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Comment: Re:Are there alternatives? (Score 1) 700

by Koutarou (#48210113) Attached to: FTDI Reportedly Bricking Devices Using Competitors' Chips.

There are dozens of alternative chips that can be used:

Prolific (have had their own driver sabotage issues in the past and even the genuine ones are kind of crappy)
Silicon Labs
WinChipHead (I have these on my Arduino-compatibles, seem to work OK)
More chips than I can rattle off from Microchip and Atmel
And a bunch of others.

+ - Multiple Studies Show Used Electronics Exports to Third World Mostly Good->

Submitted by retroworks
retroworks writes: Bloomberg News reporter Adam Minter writes in today's Opinion section that several studies show that there's nothing really remarkable or scandalous about exports of used equipment to developing nations. "Some is recycled; some is repaired and refurbished for reuse; and some is thrown into landfills or incinerators. Almost none of it, however, is “dumped” overseas."

Minter begins with the most recent study, released by the US International Trade Commission in March 2013. Several other studies from Peru, Nigeria, Ghana and China show there was never an incentive for overseas buyers to pay money to import junk, and that most of the junk filmed by activists in the dumps in those nations was used for years (Nigeria has had TV since the 1970s). "A 2011 study by the United Nations Environment Program determined that only 9 percent of the used electronics imported by Nigeria — a country that is regularly depicted as a dumping ground for foreign e-waste — didn’t work or were unrepairable, and thus bound for a recycler or a dump. The other 91 percent were reusable and bound for consumers who couldn’t afford new products." The one data source Bloomberg cannot find is a data point for the widely reported "statistic" that 80-90% of used electronics imported by Africans are burned or dumped. In the comment section, two advocates for legislation banning the exports object to the survey methodology of one of the studies. But the source of the original statistic, reported by Greenpeace and Basel Action Network in their fundraising campaigns, remains a mystery.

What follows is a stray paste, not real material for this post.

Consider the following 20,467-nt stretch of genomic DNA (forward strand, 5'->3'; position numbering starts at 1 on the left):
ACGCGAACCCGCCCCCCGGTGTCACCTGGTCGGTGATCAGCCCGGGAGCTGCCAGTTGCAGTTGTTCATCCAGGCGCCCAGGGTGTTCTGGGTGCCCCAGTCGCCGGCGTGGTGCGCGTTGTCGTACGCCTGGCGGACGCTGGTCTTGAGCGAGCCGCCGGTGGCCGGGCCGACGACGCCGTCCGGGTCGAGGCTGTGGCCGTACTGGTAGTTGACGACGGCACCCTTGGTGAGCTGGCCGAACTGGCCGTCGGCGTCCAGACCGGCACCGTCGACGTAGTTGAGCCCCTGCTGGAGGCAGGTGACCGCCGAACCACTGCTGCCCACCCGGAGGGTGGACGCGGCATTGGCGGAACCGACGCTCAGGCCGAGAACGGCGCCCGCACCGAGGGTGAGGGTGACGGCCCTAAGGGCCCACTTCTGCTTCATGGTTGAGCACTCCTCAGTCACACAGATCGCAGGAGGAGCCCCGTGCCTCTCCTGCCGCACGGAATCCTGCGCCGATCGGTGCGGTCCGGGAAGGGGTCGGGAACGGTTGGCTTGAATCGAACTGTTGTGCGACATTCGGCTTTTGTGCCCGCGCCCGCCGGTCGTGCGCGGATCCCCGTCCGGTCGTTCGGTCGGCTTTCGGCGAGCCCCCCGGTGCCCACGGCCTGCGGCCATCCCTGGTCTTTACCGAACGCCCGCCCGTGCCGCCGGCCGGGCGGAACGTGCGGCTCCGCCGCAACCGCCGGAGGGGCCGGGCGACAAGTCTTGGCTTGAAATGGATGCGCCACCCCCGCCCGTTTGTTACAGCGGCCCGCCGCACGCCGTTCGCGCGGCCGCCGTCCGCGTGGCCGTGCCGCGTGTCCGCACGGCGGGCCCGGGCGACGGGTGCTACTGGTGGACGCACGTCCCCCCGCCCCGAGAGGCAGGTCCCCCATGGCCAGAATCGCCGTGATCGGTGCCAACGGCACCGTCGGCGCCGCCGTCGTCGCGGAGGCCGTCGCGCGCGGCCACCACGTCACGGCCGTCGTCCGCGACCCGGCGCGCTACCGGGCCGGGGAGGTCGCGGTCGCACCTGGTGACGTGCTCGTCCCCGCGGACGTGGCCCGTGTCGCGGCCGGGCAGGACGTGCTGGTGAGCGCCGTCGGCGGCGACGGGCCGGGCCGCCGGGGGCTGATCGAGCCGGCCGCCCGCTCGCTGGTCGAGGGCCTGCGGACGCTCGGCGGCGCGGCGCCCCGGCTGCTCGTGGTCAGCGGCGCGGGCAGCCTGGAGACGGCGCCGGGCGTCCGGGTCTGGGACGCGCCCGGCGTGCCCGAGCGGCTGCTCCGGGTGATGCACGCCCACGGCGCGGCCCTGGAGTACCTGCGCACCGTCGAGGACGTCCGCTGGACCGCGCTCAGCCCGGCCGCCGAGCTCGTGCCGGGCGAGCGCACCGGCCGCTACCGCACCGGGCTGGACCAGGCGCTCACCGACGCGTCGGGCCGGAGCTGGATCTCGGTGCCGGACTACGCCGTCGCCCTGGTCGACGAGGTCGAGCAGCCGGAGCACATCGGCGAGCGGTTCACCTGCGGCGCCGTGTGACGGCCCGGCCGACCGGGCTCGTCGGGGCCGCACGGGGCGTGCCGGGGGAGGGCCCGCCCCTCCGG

Link to Original Source

+ - Vastly improved Raspberry Pi performance with Wayland

Submitted by nekohayo
nekohayo writes: While Wayland/Weston 1.1 brought support to the Raspberry Pi merely a month ago, work has recently been done to bring true hardware-accelerated compositing capabilities to the RPi's graphics stack using Weston. The Raspberry Pi foundation has made an announcement about the work that has been done with Collabora to make this happen. developer Daniel Stone has written a blog post about this, including a video demonstrating the improved reactivity and performance. Developer Pekka Paalanen also provided additional technical details about the implementation.

Comment: Re:Accidentally, or not? (Score 1) 179

by Koutarou (#43308455) Attached to: Misconfigured Open DNS Resolvers Key To Massive DDoS Attacks

As often as not it is a judgement call of cost to fix vs. risk.

We have the situation where we have a pair of open resolvers whose addresses have been constant for the past 17 years. We have about a quarter million customers, some who have those addresses embedded into devices whose passwords have been long since forgotten.

The amount of support time needed to deal with these customers from putting in ACLs to the resolvers would run into the many many thousands of staff-hours.

As we were affected by a somewhat similar attack (a DNS amplification DDoS but with different mechanics, bouncing queries off of CPE with open forwarding resolvers) last year we drop TYPE=ANY queries (I've yet to see a legitimate production query of that type ever) and rate-limit queries but access lists on the servers would require such a huge expense that its not likely to happen any time soon.

Top Ten Things Overheard At The ANSI C Draft Committee Meetings: (9) Dammit, little-endian systems *are* more consistent!